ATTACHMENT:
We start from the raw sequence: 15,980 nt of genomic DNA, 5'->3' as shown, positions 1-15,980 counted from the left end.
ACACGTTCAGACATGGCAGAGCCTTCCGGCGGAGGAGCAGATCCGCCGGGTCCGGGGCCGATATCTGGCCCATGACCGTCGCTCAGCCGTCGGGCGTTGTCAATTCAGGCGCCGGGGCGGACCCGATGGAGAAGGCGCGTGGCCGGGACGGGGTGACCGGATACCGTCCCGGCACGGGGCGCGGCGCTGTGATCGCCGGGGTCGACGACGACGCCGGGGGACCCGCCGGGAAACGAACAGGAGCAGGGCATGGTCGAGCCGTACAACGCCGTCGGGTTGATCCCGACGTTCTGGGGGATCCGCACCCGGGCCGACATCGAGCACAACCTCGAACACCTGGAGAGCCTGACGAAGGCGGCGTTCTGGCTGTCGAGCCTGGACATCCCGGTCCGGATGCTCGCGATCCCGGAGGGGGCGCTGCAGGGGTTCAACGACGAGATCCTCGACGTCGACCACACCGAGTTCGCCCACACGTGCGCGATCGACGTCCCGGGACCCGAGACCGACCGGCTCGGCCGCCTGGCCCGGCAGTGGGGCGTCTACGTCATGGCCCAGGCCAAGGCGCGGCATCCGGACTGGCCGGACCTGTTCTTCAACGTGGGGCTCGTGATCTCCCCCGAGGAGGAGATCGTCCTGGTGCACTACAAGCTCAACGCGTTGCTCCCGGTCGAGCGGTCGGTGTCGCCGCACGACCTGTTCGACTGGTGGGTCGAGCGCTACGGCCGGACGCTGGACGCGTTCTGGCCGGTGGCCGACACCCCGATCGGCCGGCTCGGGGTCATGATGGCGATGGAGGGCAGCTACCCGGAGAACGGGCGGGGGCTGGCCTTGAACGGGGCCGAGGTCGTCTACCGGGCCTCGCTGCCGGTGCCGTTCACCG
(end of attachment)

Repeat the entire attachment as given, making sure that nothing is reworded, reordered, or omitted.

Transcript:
We start from the raw sequence: 15,980 nt of genomic DNA, 5'->3' as shown, positions 1-15,980 counted from the left end.
ACACGTTCAGACATGGCAGAGCCTTCCGGCGGAGGAGCAGATCCGCCGGGTCCGGGGCCGATATCTGGCCCATGACCGTCGCTCAGCCGTCGGGCGTTGTCAATTCAGGCGCCGGGGCGGACCCGATGGAGAAGGCGCGTGGCCGGGACGGGGTGACCGGATACCGTCCCGGCACGGGGCGCGGCGCTGTGATCGCCGGGGTCGACGACGACGCCGGGGGACCCGCCGGGAAACGAACAGGAGCAGGGCATGGTCGAGCCGTACAACGCCGTCGGGTTGATCCCGACGTTCTGGGGGATCCGCACCCGGGCCGACATCGAGCACAACCTCGAACACCTGGAGAGCCTGACGAAGGCGGCGTTCTGGCTGTCGAGCCTGGACATCCCGGTCCGGATGCTCGCGATCCCGGAGGGGGCGCTGCAGGGGTTCAACGACGAGATCCTCGACGTCGACCACACCGAGTTCGCCCACACGTGCGCGATCGACGTCCCGGGACCCGAGACCGACCGGCTCGGCCGCCTGGCCCGGCAGTGGGGCGTCTACGTCATGGCCCAGGCCAAGGCGCGGCATCCGGACTGGCCGGACCTGTTCTTCAACGTGGGGCTCGTGATCTCCCCCGAGGAGGAGATCGTCCTGGTGCACTACAAGCTCAACGCGTTGCTCCCGGTCGAGCGGTCGGTGTCGCCGCACGACCTGTTCGACTGGTGGGTCGAGCGCTACGGCCGGACGCTGGACGCGTTCTGGCCGGTGGCCGACACCCCGATCGGCCGGCTCGGGGTCATGATGGCGATGGAGGGCAGCTACCCGGAGAACGGGCGGGGGCTGGCCTTGAACGGGGCCGAGGTCGTCTACCGGGCCTCGCTGCCGGTGCCGTTCACCG